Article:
History Of The Prish


The History Of Our Lady Help Of Christians Church at Rosemeadow

Our Lady Help Of Christians Parish Church

In 1984, Masses began to be celebrated in the Ambarvale area by priests from St. John's Parish, Campbelltown.

The Catholic community of Our Lady Help Of Christians began to take shape in 1985 when Fr. Paul Ryan took up permanent residence in Ambarvale. Although Mass was being celebrated prior to Fr. Ryan's arrival, his move to Ambarvale was the first formal step towards the development of the Parish Centre at Rosemeadow, as the area soon after came to be known.

In 1986, Fr. Adrian Van Klooster became the area's second priest. During Fr. Adrian's time, the church was built and officially blessed and opened by Bishop W E Murray, Bishop of Wollongong, on March 1, 1987. Prior to the opening of the church, Mass was celebrated in the Library of John Therry High School.

In 1991, Fr. Borgia Mould OFM became the area's next priest, for nine months, until a permanent replacement could be made. In August, 1992, Fr. Christopher Sarkis was appointed proper pastor, taking up residence in Donalbain Circuit. With the restoration of the Presbytery completed in 1994, Fr. Sarkis moved there in May of that year.

On 8 December, 1994, the Parish Of Our Lady Help Of Christians, incorporating St. Bede's Church at Appin, was canonically erected by Bishop W.E. Murray, Bishop of Wollongong. Fr. Sarkis was appointed as the Parish's first Parish Priest.

The History Of Saint Bede's Church at Appin

Saint Bede's Church, Appin

Prior to the building of St. Bede's Church, Fr. John Sumner was appointed to Appin Parish as its parish priest in 1835. Mass was celebrated at Appin on Gordon's Farm and a Roman Catholic school opened in 1836 with Michael O'Rourke in charge. In 1838, Mass was being celebrated in a cottage built for the purpose by the District Constable.

It was Father John Therry who made the decision to build a church at Appin and by 1837 he had collected more than £150 ($300) in donations for this purpose. A report in the "Sydney Morning Herald" on December 18, 1837 noted: "The Foundation of the Roman Catholic Chapel was laid at Appin last week by Bishop Polding".

The land on which the church, presbytery, school and cemetery were built is most likely to have been a four acre grant promised by the government.

The main structure of the church was completed by 1841. However, the church was not officially opened until October 8, 1843, as Bishop Polding had been overseas.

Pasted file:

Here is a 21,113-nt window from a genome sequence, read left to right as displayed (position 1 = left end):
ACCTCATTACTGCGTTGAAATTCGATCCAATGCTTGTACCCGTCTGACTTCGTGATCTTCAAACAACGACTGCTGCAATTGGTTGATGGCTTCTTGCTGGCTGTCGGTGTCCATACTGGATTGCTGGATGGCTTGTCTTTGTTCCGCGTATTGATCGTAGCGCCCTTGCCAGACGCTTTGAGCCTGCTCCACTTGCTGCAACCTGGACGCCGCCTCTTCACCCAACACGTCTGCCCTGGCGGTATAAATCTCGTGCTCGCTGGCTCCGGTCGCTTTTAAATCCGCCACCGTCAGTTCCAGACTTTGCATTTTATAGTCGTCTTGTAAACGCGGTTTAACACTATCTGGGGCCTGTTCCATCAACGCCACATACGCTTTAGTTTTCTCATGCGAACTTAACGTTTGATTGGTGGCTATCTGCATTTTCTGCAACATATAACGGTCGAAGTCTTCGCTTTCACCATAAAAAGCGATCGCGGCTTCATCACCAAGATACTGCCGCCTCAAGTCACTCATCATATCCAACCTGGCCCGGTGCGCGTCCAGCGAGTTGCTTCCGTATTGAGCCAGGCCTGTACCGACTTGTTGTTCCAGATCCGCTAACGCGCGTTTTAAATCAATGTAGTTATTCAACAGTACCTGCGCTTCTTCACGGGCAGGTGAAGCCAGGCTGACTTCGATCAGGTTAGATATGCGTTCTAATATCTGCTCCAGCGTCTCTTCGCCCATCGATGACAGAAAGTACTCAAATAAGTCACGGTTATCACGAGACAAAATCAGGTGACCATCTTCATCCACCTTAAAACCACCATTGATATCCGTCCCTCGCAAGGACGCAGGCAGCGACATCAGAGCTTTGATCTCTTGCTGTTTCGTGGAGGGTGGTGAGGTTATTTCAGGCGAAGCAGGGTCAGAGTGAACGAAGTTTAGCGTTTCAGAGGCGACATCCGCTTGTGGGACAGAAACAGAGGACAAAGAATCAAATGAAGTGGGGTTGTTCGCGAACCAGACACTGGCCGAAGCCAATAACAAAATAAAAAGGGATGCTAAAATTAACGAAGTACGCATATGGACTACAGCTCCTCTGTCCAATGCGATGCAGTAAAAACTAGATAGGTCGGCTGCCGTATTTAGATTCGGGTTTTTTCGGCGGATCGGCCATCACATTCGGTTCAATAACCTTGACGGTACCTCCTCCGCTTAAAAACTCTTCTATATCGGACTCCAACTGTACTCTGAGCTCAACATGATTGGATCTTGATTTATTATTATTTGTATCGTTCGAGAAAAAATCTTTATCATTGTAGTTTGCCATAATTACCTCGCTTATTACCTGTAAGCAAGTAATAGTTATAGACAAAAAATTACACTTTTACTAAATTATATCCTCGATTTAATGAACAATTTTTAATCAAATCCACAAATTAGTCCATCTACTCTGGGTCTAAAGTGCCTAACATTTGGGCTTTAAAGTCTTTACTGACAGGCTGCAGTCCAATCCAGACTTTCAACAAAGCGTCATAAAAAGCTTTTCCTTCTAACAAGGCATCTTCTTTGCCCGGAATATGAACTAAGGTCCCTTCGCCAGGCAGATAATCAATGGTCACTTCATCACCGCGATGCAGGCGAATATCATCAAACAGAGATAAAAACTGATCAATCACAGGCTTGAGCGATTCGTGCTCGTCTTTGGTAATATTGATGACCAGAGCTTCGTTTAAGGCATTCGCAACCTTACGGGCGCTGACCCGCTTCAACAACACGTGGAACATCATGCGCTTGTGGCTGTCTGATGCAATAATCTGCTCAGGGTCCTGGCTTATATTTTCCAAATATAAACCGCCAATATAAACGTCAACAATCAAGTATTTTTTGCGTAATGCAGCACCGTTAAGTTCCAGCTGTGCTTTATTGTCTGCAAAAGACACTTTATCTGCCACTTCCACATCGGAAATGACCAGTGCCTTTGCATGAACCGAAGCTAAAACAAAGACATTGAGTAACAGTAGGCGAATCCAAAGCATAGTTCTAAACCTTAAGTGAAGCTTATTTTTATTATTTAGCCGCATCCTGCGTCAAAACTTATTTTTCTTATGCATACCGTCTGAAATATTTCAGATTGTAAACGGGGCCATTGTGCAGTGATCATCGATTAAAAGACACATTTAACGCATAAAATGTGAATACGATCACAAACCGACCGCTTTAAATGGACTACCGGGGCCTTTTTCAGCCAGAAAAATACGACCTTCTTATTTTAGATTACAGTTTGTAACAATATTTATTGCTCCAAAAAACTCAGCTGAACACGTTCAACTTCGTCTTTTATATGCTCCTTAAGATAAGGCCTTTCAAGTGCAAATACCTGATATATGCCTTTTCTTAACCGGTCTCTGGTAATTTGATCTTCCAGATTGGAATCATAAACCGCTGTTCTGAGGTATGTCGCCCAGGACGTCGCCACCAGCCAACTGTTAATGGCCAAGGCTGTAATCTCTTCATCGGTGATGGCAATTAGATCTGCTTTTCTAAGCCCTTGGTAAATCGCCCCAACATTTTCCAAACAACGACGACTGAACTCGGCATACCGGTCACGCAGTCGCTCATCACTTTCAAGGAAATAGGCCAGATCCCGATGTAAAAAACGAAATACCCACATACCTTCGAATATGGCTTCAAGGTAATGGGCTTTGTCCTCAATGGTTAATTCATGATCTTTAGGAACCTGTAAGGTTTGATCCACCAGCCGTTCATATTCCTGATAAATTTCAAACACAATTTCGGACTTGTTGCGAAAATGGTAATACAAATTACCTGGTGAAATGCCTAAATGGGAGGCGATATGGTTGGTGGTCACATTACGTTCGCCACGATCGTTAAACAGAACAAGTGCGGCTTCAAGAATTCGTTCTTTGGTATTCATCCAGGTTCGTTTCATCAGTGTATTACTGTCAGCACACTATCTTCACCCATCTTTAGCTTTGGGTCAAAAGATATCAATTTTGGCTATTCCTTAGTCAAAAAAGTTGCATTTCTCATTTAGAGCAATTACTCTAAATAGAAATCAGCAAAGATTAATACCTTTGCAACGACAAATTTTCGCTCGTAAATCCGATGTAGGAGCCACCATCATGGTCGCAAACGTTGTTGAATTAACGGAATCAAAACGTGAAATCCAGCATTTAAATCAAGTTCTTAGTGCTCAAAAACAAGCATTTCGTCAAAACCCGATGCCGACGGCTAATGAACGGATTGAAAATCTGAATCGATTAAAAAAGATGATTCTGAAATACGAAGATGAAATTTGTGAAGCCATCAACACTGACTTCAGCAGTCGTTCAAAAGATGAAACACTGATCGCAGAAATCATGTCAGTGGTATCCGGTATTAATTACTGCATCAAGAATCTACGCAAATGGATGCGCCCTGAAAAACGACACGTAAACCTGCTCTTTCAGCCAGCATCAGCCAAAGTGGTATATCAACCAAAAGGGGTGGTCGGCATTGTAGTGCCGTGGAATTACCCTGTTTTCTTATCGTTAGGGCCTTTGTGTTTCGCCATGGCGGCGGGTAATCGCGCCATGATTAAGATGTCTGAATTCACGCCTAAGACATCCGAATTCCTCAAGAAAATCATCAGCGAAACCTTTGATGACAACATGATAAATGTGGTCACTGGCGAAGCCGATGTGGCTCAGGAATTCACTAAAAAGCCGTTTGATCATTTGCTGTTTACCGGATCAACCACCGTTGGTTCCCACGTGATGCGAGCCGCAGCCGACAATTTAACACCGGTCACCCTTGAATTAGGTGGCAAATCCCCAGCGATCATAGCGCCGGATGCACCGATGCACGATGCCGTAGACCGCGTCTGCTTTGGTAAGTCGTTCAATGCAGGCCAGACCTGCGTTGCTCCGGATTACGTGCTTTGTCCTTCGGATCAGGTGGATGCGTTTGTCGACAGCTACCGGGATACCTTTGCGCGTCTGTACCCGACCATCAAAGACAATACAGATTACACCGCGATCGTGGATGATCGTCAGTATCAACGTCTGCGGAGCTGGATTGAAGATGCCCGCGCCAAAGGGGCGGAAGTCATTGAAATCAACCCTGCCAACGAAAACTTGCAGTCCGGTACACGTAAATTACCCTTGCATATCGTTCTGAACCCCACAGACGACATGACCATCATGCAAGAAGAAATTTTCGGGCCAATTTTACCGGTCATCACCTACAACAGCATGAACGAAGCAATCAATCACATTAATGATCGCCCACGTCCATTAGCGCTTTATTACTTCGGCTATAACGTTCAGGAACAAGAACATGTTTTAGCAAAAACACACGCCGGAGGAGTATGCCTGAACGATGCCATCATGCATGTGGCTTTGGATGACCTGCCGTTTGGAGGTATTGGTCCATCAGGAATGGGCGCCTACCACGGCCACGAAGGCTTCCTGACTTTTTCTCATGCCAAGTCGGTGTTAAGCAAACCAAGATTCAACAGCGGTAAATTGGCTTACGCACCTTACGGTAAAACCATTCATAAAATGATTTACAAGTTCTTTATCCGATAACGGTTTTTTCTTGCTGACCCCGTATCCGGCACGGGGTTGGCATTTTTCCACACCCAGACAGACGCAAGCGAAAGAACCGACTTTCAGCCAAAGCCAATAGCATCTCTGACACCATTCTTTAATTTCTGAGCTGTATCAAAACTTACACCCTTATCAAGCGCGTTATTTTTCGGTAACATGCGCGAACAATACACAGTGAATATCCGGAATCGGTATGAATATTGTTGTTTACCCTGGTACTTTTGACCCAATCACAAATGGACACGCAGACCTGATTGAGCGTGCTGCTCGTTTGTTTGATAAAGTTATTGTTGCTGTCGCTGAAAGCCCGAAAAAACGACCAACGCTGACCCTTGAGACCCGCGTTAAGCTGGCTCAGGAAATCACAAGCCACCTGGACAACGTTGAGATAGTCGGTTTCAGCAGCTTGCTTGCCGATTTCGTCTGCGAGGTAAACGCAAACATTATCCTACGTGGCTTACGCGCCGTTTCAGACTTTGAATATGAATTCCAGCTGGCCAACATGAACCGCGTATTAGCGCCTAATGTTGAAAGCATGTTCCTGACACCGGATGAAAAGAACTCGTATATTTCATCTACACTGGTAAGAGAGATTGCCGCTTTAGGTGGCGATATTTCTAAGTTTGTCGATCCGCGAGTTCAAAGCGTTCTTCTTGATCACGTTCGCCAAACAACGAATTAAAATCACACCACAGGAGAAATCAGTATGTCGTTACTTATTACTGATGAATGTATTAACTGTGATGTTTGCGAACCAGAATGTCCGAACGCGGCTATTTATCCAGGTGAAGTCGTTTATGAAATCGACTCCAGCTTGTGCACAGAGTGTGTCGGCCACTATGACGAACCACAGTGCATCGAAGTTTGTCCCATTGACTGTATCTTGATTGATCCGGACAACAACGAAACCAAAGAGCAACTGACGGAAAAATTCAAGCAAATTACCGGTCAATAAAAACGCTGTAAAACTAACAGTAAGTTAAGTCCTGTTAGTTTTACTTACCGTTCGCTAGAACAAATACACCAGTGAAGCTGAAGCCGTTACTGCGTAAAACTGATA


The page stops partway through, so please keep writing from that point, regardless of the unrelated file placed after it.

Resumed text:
The church was originally named the Church Of The Immaculate Conception by Fr. Therry, but was later changed by Archbishop Polding to St. Bede's. The most likely reason for the name change was that Bishop Polding wanted to dedicate the church to St. Bede, the founder of the Benedictine Order to which he belonged. Fr. Sumner, the first parish priest of St. Bede's, was also from this order and both he and the Bishop included the name Bede in their names: John Bede Sumner and John Bede Polding.

From 1837 to 1903, Appin was a parish in its own right. As previously stated, the first parish priest was Fr. John Bede Summer, the first priest ordained in Australia. At the end of 1843 Dean John Grant was transferredfrom Darlinghurst Gaol where he was chaplain, to be the Parish Priest of St. Bede's. In 1845, the presbytery was built on church land west of the church. Until this time, both Fr. Sumner and Fr. Grant lived at the Campbelltown presbytery during their respective terms.

Between 1841-1844, the church was sometimes referred to as "All Saints" but after 1845 was always referred to as "St. Bede's".

Appin was a Catholic parish from 1836 to 1903. Then, because of dwindling population, St. Bede's was made an outstation of Picton Parish from 1903 to about 1930. Then it became part of St Johns Parish in Campbelltown until 1977 when Fr. Tom Whitty became Parish Priest of Appin Parish. St. Bede's again became part of Campbelltown Parish on the death of Fr. Tom Drake in 1985. On December 8, 1994, St. Bede's joined the newly formed Rosemeadow Parish.

In 1999, restoration works were carried out on St. Bede's Church with a formal opening occurring early in 2000.

From a historical point of view, St Bede's Church at Appin is the oldest Catholic Church in continuous use on the Australian mainland.

In 1978, the National Trust classified St. Bede's (and the adjacent cemetery) as "one of the finest Regency Gothic churches to have been built by the Roman Catholic Church in Australia. The interior is remarkable for itsintactness."